ShapeShapeauthorShapechevroncrossShapeShapeShapeGrouphamburgerhomeGroupmagnifyShapeShapeShaperssShape

NPA has doubts about fallen stock scheme

by 5m Editor
20 July 2004, at 12:00am

UK - NPA has written to National Fallen Stock Company chairman Michael Seals, voicing reservations about the direction of the stock collection scheme.

National
Pig
Association

NPA Logo
THE VOICE OF THE UK PIG INDUSTRY

NPA is active on members' behalf in Brussels & Whitehall, and with processors, supermarkets & caterers – fighting for the growth and pros-perity of the UK pig industry.

  • It says its members are unhappy that collection will be on a headage basis for pigs, rather than weight.

  • It is worried that a lack of integrity for paperwork could allow collectors to dump dead pigs in unauthorised areas.

  • It wants a clearer strategy to tell producers about the list of collectors and their contact details - particularly those who went to the trouble to formally express an interest in the scheme last year.

  • It fears a lack of buy-in on biosecurity from potential collectors.

  • And it believes there should be discount arrangements for units with higher levels of mortality.

Following a meeting last week with National Fallen Stock Company chairman Michael Seals, and the director representing pigs, Willie Gordon, NPA says it is sure a national scheme is in the best interests of the industry, and it wishes to work with the directors of the National Fallen Stock Company to forward the initiative.

But...

"Fundamental to the success of the scheme will be the list of available collectors, which was suggested might be produced at the end of July. Producers urgently need access to this list to consider availability, biosecurity and cost," says NPA Producer Group chairman Richard Lister in a letter to Michael Seals. "It was concerning, therefore, to note the re-advertising for collectors in Farmers' Weekly of July 16.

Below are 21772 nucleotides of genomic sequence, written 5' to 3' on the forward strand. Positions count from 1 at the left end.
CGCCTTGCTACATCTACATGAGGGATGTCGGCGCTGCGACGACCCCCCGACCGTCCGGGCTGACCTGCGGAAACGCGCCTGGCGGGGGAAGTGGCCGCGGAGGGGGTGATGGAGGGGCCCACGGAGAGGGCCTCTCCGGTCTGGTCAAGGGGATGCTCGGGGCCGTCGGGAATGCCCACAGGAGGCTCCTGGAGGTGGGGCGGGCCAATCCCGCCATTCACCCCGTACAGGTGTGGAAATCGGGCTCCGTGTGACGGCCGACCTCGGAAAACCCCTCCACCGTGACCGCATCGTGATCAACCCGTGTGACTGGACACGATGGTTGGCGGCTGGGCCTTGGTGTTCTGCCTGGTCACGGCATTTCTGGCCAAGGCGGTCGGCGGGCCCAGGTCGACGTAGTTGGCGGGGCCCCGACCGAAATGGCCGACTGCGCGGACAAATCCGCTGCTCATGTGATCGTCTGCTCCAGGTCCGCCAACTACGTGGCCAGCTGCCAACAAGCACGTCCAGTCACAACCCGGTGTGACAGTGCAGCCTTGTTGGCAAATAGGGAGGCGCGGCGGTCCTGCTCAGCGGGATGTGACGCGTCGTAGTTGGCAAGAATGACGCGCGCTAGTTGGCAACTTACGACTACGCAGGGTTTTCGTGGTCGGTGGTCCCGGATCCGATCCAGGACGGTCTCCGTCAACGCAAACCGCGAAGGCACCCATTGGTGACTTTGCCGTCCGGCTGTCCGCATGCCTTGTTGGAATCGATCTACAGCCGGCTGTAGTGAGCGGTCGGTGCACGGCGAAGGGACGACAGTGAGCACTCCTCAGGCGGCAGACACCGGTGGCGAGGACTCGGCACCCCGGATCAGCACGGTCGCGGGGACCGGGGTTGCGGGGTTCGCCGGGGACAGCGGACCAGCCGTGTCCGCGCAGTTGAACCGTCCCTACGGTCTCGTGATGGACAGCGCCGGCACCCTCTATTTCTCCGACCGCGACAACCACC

"The Producer Group realise that practical experience of the scheme will help resolve some difficulties. However, producers felt strongly that the industry's key concerns had not yet been addressed, which might undermine both the timing and success of the scheme.

How the fallen stock scheme will work

  • The intention is to launch the fallen stock scheme this October - but it could be later.

  • Each member will pay a membership fee of around 325 per one company with one collection point.

  • After joining the scheme, members will be advised of collectors in their area.

  • National Fallen Stock Company will arrange for the fallen stock to be collected and will act as an administrator between the collector and the member.

  • Members will be invoiced as they use the service (ie pay-as-you-go.)

  • Members should choose a collector with a weigher on the vehicle so that fallen stock can be weighed and a receipt issued.

  • National Fallen Stock Company issued initial biosecurity guidance last year and is currently finalising details.

  • Producers will have to take responsibility for their own biosecurity by making appropriate arrangements with their collector.

  • A producer who is not happy to be on a collection "milk run" will have to arrange (and pay for) exclusive visits.

  • Initially the cost of the scheme will be subsidised by government.

  • The scheme "won't be perfect initially" but according to Michael Seals, chairman of the National Fallen Stock Company, it has to be launched this autumn in order to secure government money and to "restore its tarnished image."

  • Collectors have until the end of this month to inform National Fallen Stock Company if they want to be on the list of scheme collectors.

  • Members are advised to look at the scheme as an opening "to create something worthwhile by the end of the government-supported three-year period."

Source: National Pig Association - 20th July 2004

5m Editor